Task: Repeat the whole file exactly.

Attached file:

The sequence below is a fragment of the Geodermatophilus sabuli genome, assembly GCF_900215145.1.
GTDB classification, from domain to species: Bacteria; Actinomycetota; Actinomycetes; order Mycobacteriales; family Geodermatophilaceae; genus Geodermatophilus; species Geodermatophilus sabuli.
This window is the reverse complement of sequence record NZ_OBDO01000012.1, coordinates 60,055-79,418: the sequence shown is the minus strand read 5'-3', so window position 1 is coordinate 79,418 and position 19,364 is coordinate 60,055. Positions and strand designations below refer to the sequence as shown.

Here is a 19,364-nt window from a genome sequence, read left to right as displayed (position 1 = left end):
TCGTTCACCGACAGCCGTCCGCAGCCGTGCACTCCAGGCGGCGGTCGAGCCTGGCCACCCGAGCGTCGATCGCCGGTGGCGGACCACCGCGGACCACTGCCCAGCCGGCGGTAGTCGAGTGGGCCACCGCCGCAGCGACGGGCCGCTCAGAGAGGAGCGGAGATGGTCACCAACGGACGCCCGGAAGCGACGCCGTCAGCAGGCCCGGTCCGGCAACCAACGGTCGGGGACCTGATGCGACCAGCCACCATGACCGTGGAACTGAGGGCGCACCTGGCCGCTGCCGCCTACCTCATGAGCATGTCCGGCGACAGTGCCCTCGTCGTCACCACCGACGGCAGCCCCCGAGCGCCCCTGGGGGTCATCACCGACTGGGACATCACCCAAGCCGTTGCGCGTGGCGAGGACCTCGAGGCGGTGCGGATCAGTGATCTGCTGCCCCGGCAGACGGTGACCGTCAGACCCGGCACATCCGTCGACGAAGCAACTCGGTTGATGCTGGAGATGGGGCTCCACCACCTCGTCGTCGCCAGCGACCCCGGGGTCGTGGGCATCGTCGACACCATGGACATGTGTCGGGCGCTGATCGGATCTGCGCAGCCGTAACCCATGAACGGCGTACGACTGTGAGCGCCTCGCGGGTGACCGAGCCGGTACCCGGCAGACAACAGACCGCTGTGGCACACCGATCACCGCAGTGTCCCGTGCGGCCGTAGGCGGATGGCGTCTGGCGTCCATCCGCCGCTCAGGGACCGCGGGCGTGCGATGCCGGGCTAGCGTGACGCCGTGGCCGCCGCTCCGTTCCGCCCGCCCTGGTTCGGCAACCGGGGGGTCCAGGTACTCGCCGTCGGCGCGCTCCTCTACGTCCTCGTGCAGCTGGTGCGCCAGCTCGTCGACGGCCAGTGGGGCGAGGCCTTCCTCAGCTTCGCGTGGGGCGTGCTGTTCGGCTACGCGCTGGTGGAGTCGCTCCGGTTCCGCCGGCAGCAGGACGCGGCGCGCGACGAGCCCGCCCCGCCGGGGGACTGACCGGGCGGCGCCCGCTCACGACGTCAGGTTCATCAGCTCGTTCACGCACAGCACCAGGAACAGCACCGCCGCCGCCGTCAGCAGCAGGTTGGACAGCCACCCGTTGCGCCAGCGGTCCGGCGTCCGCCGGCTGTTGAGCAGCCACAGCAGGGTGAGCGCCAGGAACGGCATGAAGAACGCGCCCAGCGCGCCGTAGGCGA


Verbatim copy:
The sequence below is a fragment of the Geodermatophilus sabuli genome, assembly GCF_900215145.1.
GTDB classification, from domain to species: Bacteria; Actinomycetota; Actinomycetes; order Mycobacteriales; family Geodermatophilaceae; genus Geodermatophilus; species Geodermatophilus sabuli.
This window is the reverse complement of sequence record NZ_OBDO01000012.1, coordinates 60,055-79,418: the sequence shown is the minus strand read 5'-3', so window position 1 is coordinate 79,418 and position 19,364 is coordinate 60,055. Positions and strand designations below refer to the sequence as shown.

Here is a 19,364-nt window from a genome sequence, read left to right as displayed (position 1 = left end):
TCGTTCACCGACAGCCGTCCGCAGCCGTGCACTCCAGGCGGCGGTCGAGCCTGGCCACCCGAGCGTCGATCGCCGGTGGCGGACCACCGCGGACCACTGCCCAGCCGGCGGTAGTCGAGTGGGCCACCGCCGCAGCGACGGGCCGCTCAGAGAGGAGCGGAGATGGTCACCAACGGACGCCCGGAAGCGACGCCGTCAGCAGGCCCGGTCCGGCAACCAACGGTCGGGGACCTGATGCGACCAGCCACCATGACCGTGGAACTGAGGGCGCACCTGGCCGCTGCCGCCTACCTCATGAGCATGTCCGGCGACAGTGCCCTCGTCGTCACCACCGACGGCAGCCCCCGAGCGCCCCTGGGGGTCATCACCGACTGGGACATCACCCAAGCCGTTGCGCGTGGCGAGGACCTCGAGGCGGTGCGGATCAGTGATCTGCTGCCCCGGCAGACGGTGACCGTCAGACCCGGCACATCCGTCGACGAAGCAACTCGGTTGATGCTGGAGATGGGGCTCCACCACCTCGTCGTCGCCAGCGACCCCGGGGTCGTGGGCATCGTCGACACCATGGACATGTGTCGGGCGCTGATCGGATCTGCGCAGCCGTAACCCATGAACGGCGTACGACTGTGAGCGCCTCGCGGGTGACCGAGCCGGTACCCGGCAGACAACAGACCGCTGTGGCACACCGATCACCGCAGTGTCCCGTGCGGCCGTAGGCGGATGGCGTCTGGCGTCCATCCGCCGCTCAGGGACCGCGGGCGTGCGATGCCGGGCTAGCGTGACGCCGTGGCCGCCGCTCCGTTCCGCCCGCCCTGGTTCGGCAACCGGGGGGTCCAGGTACTCGCCGTCGGCGCGCTCCTCTACGTCCTCGTGCAGCTGGTGCGCCAGCTCGTCGACGGCCAGTGGGGCGAGGCCTTCCTCAGCTTCGCGTGGGGCGTGCTGTTCGGCTACGCGCTGGTGGAGTCGCTCCGGTTCCGCCGGCAGCAGGACGCGGCGCGCGACGAGCCCGCCCCGCCGGGGGACTGACCGGGCGGCGCCCGCTCACGACGTCAGGTTCATCAGCTCGTTCACGCACAGCACCAGGAACAGCACCGCCGCCGCCGTCAGCAGCAGGTTGGACAGCCACCCGTTGCGCCAGCGGTCCGGCGTCCGCCGGCTGTTGAGCAGCCACAGCAGGGTGAGCGCCAGGAACGGCATGAAGAACGCGCCCAGCGCGCCGTAGGCGA